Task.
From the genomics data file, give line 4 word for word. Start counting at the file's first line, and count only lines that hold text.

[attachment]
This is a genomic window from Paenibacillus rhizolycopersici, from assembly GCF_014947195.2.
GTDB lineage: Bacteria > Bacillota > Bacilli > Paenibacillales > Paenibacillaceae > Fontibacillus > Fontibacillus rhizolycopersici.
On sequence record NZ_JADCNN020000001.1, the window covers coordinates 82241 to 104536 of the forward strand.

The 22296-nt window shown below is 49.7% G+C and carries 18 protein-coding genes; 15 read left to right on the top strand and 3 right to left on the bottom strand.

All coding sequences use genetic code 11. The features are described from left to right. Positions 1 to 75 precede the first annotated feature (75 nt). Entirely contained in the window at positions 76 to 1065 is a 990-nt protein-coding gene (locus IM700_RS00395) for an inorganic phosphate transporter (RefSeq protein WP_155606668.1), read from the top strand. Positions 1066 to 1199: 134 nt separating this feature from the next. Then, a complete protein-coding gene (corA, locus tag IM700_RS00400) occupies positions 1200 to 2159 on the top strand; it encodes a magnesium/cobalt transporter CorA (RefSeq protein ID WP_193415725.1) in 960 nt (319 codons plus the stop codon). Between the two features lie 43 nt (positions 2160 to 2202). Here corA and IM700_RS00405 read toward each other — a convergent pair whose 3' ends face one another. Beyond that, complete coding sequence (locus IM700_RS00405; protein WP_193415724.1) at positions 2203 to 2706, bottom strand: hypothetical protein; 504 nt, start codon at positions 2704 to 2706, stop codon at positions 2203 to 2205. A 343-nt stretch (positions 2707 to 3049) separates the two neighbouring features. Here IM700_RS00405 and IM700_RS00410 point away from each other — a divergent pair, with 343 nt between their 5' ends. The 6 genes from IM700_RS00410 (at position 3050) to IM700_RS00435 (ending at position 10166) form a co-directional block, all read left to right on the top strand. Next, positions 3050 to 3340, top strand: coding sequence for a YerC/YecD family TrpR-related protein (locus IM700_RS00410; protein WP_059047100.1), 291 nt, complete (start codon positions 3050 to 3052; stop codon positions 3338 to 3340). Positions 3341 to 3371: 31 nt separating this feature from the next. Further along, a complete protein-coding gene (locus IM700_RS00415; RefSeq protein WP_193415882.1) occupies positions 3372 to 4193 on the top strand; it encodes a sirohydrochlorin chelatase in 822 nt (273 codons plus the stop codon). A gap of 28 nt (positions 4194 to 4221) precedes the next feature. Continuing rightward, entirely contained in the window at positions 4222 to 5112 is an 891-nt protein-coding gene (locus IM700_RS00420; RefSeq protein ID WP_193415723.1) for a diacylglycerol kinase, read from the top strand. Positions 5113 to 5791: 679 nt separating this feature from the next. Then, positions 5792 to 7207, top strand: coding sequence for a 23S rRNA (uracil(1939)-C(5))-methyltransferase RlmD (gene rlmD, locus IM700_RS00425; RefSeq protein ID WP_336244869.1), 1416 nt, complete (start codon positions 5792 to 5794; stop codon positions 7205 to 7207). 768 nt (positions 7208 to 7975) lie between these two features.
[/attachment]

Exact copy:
The 22296-nt window shown below is 49.7% G+C and carries 18 protein-coding genes; 15 read left to right on the top strand and 3 right to left on the bottom strand.